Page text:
“We have been working closely with the American Red Cross and other agencies to assist the displaced tenants affected by this event. We are forever grateful to them for all of their assistance with our tenants,” the brief statement said.  

Clothing hanging in an apartment of the building that partially collapsed.
Clothing hanging in an apartment of the building that partially collapsed.Erin Hooley / AP

Survivors saw cracks growing on walls

Aaron Voorhis, whose 58-year-old father, Fred Voorhis, was in the building when it collapsed, said he also visited the management office at least three times to raise concerns.

He complained that his father, who has lived alone there for two years, had plumbing issues, central air that didn’t work and “pretty deep” cracks in the unit.

But his complaints were “completely ignored,” he said.  

“I actually talked to the landlord about it, they acted like I didn’t know what I was talking about,” Aaron Voorhis said.

He said his father was shaken and "traumatized" by the collapse.

Fred Voorhis was sleeping when a part of the building gave way and woke up to what sounded like banging on his door.

“When he opened it all he saw was the ground, he could see the ground all the way down,” as a part of his unit had collapsed, his son said.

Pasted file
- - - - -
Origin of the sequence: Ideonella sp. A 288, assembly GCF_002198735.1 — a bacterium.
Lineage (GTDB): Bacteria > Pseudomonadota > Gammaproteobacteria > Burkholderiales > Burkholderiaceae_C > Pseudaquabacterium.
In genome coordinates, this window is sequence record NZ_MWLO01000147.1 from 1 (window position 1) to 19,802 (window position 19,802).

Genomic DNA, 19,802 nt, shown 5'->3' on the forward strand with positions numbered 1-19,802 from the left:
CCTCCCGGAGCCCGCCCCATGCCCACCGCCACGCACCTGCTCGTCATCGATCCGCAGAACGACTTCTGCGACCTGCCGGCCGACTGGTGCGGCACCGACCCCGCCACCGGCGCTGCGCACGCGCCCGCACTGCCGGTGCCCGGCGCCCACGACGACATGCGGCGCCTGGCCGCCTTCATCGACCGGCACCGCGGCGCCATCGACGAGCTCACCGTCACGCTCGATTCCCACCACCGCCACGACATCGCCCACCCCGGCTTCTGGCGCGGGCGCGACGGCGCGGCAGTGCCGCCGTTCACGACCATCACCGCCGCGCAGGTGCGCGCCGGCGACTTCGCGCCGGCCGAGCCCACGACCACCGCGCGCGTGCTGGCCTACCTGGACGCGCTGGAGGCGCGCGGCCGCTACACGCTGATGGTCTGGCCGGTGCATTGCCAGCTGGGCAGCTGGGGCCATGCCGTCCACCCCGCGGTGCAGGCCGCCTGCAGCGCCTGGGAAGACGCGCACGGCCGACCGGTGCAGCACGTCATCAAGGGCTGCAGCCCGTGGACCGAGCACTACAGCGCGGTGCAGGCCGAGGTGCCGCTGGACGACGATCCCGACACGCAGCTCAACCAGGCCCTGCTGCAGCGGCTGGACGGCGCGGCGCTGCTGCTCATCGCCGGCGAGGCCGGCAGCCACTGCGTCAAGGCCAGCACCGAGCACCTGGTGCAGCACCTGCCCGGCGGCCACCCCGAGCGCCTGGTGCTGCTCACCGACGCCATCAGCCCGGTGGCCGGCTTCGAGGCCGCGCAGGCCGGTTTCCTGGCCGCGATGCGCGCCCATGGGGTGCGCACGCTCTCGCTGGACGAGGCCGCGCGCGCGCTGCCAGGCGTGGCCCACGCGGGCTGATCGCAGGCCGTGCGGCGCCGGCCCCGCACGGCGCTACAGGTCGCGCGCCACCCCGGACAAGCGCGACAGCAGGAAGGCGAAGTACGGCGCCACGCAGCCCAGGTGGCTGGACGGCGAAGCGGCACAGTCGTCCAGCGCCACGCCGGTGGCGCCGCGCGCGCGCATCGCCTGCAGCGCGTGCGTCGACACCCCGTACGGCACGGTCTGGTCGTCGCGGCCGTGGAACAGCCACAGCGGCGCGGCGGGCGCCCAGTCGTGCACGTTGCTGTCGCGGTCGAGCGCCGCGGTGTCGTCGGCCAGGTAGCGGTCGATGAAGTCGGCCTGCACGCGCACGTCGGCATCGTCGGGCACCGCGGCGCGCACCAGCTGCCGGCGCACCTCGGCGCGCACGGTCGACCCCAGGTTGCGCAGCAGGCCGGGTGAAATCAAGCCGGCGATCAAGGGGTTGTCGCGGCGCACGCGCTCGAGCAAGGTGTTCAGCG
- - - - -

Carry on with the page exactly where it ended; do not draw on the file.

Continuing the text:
He started “freaking out,” and called his son for help. Eventually, he was rescued by firefighters, unharmed.

“He never thought this was going to happen. He said you only see something like this in the movies,” his son said.

A tenant who escaped from the sixth floor after her apartment building that partially collapsed Sunday afternoon eats lunch inside a Red Cross shelter in Davenport, Iowa, on May 31, 2023.
A tenant who escaped from the sixth-floor apartment eats lunch inside a Red Cross shelter in Davenport, Iowa, on Wednesday.Erin Hooley / AP

Lexus Berry, a 27-year-old resident of the building, said she noticed new cracks in her unit on Saturday that grew on Sunday ahead of the collapse. She and her wife grabbed their cats and were headed out the door when the building caved in. Her wife, Quanishia White-Berry, was pulled from the rubble Monday.

Moving out

Aurea Monet had moved out just eight days before the collapse after living there for seven months.

She told NBC News’ Top Story on Monday she grappled with major plumbing issues and noticed the back wall of the building “bowing” and a crack growing in her kitchen wall when construction on the building's exterior was underway.

Monet said she "gave up" contacting management for help because they were not responsive.